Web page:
United Airlines Was Right to Remove a Belligerent Passenger

About eighty other people on United Airlines flight 3411 from Chicago to Louisville also had to get home.

Mitchell Blatt | April 12, 2017

About eighty other people on United Airlines flight 3411 from Chicago to Louisville also had to get home.

Anyone asked to leave an overbooked flight for which they purchased a ticket would be justifiably annoyed. They have somewhere they need to be, and it wasn’t their fault United Airlines screwed up.

So when a passenger on United Airlines flight 3411 from Chicago to Louisville was randomly chosen to be removed, he was right to be angry. But that didn’t give him the right to make a scene and delay the flight.

About eighty other people also had to get home. They didn’t want to get bumped either. Why should one man be treated differently than the other passengers (including the ones who left their seats without a fuss when they were told they were getting bumped)? For him to have insisted that he alone shouldn’t be bumped is the height of entitlement.

(RELATED: "United Had a Much Better Solution than Kicking Off a Passenger")

The man, now identified as Dr. David Dao of Kentucky, complained that he had to get to work on Monday. Did no one else on the plane have a job? He said he was a doctor and had to see patients. Should doctors be privileged over workers in other industries? Does his hospital only employ a single doctor and have no one else available to cover his rounds?

If the man was so concerned about people being bumped, why didn’t he make a scene when the couple ahead of him was forced off the fight? Did he think his right to get to Louisville was more important than theirs?

After being told multiple times by multiple employees to get off the plane, and refusing, the police were called, and he resisted. Ultimately he was removed by force. That didn’t have to happen if he had left the plane peacefully like the other people who left the plane.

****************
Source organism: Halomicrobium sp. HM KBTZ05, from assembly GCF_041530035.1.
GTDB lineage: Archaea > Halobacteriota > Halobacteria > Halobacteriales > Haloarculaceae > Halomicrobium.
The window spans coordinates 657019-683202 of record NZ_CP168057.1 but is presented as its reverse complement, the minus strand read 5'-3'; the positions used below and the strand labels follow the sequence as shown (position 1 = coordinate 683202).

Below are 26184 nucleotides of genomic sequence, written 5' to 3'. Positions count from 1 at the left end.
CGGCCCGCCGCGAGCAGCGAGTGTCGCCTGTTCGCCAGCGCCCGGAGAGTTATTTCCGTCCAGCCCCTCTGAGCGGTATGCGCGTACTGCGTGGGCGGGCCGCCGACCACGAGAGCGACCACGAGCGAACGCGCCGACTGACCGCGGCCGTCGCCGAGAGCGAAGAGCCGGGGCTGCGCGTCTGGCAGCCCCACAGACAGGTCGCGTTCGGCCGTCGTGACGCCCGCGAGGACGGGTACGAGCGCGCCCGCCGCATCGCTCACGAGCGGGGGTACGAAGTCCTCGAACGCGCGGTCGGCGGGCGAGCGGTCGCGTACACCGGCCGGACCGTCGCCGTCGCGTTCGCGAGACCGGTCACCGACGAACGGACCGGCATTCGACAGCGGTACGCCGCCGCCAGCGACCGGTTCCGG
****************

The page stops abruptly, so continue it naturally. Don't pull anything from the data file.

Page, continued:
As he was being dragged off, other passengers appeared outraged. “Oh, my god,” a woman uttered. Fellow passenger Tyler Bridges took his phone out and filmed it, because filming things is now what everyone feels like they need to do to change the world. At a time when Syrian civilians are being gassed to death and beheaded, when North Koreans are being tortured in camps and Sudanese are starved in a war-caused famine, the video of an American being forcibly removed from a plane after refusing multiple requests “felt like something the world needed to see,” Bridges told the New York Times.

Yet for all the outrage expressed by some of the passengers, none of them stood up and said, “I volunteer my seat.” Apparently, they too, wanted to get home. Indeed, United offered hundreds of dollars to anyone who would give up their seat. There were no takers.

Later, the man returned with a bloodied face and caused the flight to be delayed by two hours for everyone, as United claimed they had to clean the plane.

Now the story is going viral on social media, and there is the same predictable outrage as with any popular social media stories – more heat than light, in other words. What do outraged people on Twitter think United Airlines should have done? Sat at the gate and never taken off because one passenger didn’t want to leave? Forced someone else off? Granted, the security personnel called could have refrained from physically harming the intransigent passenger, but is it the airline’s fault that he refused to go calmly, as other passengers did (and as the terms of the ticket they purchased allow the airline to request they do)?

To let him stay and bump someone else just because he made a fuss would be to reward bad behavior. It would be unfair to kick someone off a flight just because they act calmly like an adult rather than like a toddler having a tantrum. If the four United employees who filled the seats of the bumped passengers didn’t fly to Louisville, a whole plane full of people leaving Louisville could have been canceled or delayed.

There are a lot of problems with service in the airline industry. Overbooking flights is a standard industry practice that annoys us all when it impacts us. But these are facts that impact everyone who flies. We’re all in the same plane, as it were.

To focus all of our attention on the one person who feels he is above having to deal with the same disruptions and annoyances as every other airline passenger shows how powerful (and misguided) the social media outrage machine has become. Too bad that outrage can’t be directed at something that really matters.

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This Acculturated article was republished with permission.